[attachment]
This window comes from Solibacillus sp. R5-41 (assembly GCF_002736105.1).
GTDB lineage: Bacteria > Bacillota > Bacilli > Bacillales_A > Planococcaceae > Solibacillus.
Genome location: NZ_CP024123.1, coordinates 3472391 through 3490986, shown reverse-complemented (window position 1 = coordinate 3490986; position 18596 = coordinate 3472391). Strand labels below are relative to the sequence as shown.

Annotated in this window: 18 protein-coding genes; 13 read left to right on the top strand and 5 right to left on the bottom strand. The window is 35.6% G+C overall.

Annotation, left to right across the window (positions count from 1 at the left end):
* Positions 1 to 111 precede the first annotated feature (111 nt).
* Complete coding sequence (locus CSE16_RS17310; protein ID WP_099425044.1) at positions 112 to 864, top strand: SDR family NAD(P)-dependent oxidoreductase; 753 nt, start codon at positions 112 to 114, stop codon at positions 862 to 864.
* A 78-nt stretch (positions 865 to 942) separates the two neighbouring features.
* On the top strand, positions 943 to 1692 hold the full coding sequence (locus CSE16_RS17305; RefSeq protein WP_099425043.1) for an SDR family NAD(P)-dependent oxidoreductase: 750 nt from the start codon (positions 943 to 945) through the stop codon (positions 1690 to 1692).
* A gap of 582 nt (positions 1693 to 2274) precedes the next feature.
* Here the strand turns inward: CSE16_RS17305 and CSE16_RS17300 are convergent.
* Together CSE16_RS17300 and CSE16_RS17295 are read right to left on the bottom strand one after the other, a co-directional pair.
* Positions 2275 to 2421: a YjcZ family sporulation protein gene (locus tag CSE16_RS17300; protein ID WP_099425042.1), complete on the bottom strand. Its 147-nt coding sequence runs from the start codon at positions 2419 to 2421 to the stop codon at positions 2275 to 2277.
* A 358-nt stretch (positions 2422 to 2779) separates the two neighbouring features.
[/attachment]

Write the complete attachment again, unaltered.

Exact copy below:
This window comes from Solibacillus sp. R5-41 (assembly GCF_002736105.1).
GTDB lineage: Bacteria > Bacillota > Bacilli > Bacillales_A > Planococcaceae > Solibacillus.
Genome location: NZ_CP024123.1, coordinates 3472391 through 3490986, shown reverse-complemented (window position 1 = coordinate 3490986; position 18596 = coordinate 3472391). Strand labels below are relative to the sequence as shown.

Annotated in this window: 18 protein-coding genes; 13 read left to right on the top strand and 5 right to left on the bottom strand. The window is 35.6% G+C overall.

Annotation, left to right across the window (positions count from 1 at the left end):
* Positions 1 to 111 precede the first annotated feature (111 nt).
* Complete coding sequence (locus CSE16_RS17310; protein ID WP_099425044.1) at positions 112 to 864, top strand: SDR family NAD(P)-dependent oxidoreductase; 753 nt, start codon at positions 112 to 114, stop codon at positions 862 to 864.
* A 78-nt stretch (positions 865 to 942) separates the two neighbouring features.
* On the top strand, positions 943 to 1692 hold the full coding sequence (locus CSE16_RS17305; RefSeq protein WP_099425043.1) for an SDR family NAD(P)-dependent oxidoreductase: 750 nt from the start codon (positions 943 to 945) through the stop codon (positions 1690 to 1692).
* A gap of 582 nt (positions 1693 to 2274) precedes the next feature.
* Here the strand turns inward: CSE16_RS17305 and CSE16_RS17300 are convergent.
* Together CSE16_RS17300 and CSE16_RS17295 are read right to left on the bottom strand one after the other, a co-directional pair.
* Positions 2275 to 2421: a YjcZ family sporulation protein gene (locus tag CSE16_RS17300; protein ID WP_099425042.1), complete on the bottom strand. Its 147-nt coding sequence runs from the start codon at positions 2419 to 2421 to the stop codon at positions 2275 to 2277.
* A 358-nt stretch (positions 2422 to 2779) separates the two neighbouring features.